Examples of sexual harassment may include such conduct as:

a.     Physical assault or other unwelcome touching;

b.     Direct or implied threats that submission to sexual advances will be a condition of employment, work status, promotion, grades, or letters of recommendations;

c.     Direct propositions of a sexual nature;

d.     Subtle pressure for sexual activity, an element of which may be repeated requests for private meetings without an academic and employment purpose;

e.     A pattern of conduct that would discomfort or humiliate, or both, a reasonable person at whom the conduct was directed that includes one or more of the following: (1) unnecessary  touching, patting, hugging, or brushing against a person’s body; (2) remarks of a sexual nature about a person’s clothing or body, whether or not intended to be complimentary; (3) remarks about sexual activity or speculations about previous sexual experience; or (4) other comments of a sexual nature, including sexually explicit statements, questions, jokes or anecdotes;

f.      Certain visual displays of sexually-oriented images outside the educational context;

g.     Letters, notes or electronic mail containing comments, words or images as described in (e) above.

Sexual harassment includes harassment of women by men, of men by women, and same gender gender-based harassment. Sexual misconduct offenses are specific forms of sexual harassment and are strictly prohibited by the College. Due to the unique nature of sexual misconduct the College has a separate Sexual Misconduct Policy which is outlined below.

 

Sexual Misconduct Policy

 

A.    The expectations of our community regarding sexual consent can be summarized as follows: In order for individuals to engage in sexual activity of any type with each other, there must be clear, knowing and voluntary consent prior to and during sexual activity. Consent is sexual permission.  

Sexual misconduct is a specific form of sexual harassment and is prohibited by the College. Sexual misconduct is defined as: 

1.     NonConsensual Sexual Contact (or attempts to commit same)

Non‐Consensual Sexual Contact is:

  • any intentional sexual touching,

  • however slight,

  • with any object,

  • by a person upon a person,

  • that is without consent and/or by force.*

Sexual contact includes: Intentional contact with the breasts, buttock, groin, or genitals, or touching another with any of these body parts, or making another touch you or themselves with or on any of these body parts; any intentional bodily contact in a sexual manner, though not involving contact with/of/by breasts, buttocks, groin, genitals, mouth or other orifice

*The use of force is not “worse” than the subjective experience of violation of someone who has sex without consent. However, the use of physical force constitutes a stand‐alone non‐sexual offense and in cases involving force the Respondent will face additional charges for the assaultive behavior.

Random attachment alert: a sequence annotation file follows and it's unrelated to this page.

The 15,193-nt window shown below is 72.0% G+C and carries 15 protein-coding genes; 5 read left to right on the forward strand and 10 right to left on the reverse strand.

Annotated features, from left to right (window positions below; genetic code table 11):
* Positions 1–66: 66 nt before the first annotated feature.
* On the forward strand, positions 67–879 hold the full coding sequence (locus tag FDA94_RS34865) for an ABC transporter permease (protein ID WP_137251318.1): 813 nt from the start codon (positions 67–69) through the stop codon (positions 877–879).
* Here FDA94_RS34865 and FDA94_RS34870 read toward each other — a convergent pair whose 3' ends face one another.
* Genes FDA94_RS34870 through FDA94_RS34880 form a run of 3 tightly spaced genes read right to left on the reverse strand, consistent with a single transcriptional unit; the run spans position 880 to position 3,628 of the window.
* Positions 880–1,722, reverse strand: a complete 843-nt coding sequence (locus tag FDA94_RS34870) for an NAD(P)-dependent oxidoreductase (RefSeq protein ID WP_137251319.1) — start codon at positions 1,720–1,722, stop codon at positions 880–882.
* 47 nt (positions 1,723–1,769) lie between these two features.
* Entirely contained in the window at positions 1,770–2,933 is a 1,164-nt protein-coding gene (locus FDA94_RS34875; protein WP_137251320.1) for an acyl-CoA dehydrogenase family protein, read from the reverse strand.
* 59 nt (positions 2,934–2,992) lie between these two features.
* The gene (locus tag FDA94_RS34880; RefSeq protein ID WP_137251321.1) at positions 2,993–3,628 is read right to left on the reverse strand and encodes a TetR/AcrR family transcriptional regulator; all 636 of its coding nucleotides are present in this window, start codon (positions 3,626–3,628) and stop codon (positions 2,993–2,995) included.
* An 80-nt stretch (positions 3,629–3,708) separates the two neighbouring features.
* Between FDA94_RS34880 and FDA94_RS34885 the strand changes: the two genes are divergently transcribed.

2.     NonConsensual Sexual Intercourse (or attempts to commit same)

Non‐Consensual Sexual Intercourse is:

  • any sexual intercourse however slight,

  • with any object,

  • by a person upon a person,

  • that is without consent and/or by force.

Intercourse includes: vaginal penetration by a penis, object, tongue or finger, anal penetration by a penis, object, tongue, or finger, and oral copulation (mouth to genital contact or genital to mouth contact), no matter how slight the penetration or contact.

 

3.    Other Conduct when Gender-Based: The following alleged conduct will be addressed through the Grievance Procedures outlined in this Guide when the conduct is gender-based.

 

a.     Dating violence (as defined by the Violence Against Women Act) is violence committed by a person

 

i. who is or has been in a social relationship of a romantic or intimate nature with the victim; and

ii. where the existence of such a relationship shall be determined based on a consideration of (1) the length of the relationship, (2) the type of the relationship, and (3) the frequency of interaction between the persons involved in the relationship

 

b.     Domestic violence (as defined by the Violence Against Women Act)  is the use of physical, sexual or emotional abuse or threats to control another person who is a current or former spouse or other intimate partnerIt includes felony or misdemeanor crimes of violence committed by a current or former spouse of the victim, by a person with whom the victim shares a child in common, by a person who is cohabitating with or has cohabitated with the victim as a spouse, by a person similarly situated to a spouse of the victim under the domestic or family violence laws of the jurisdiction receiving grant monies, or by any other person against an adult or youth victim who is protected from that person’s acts under the domestic or family violence laws of the jurisdiction.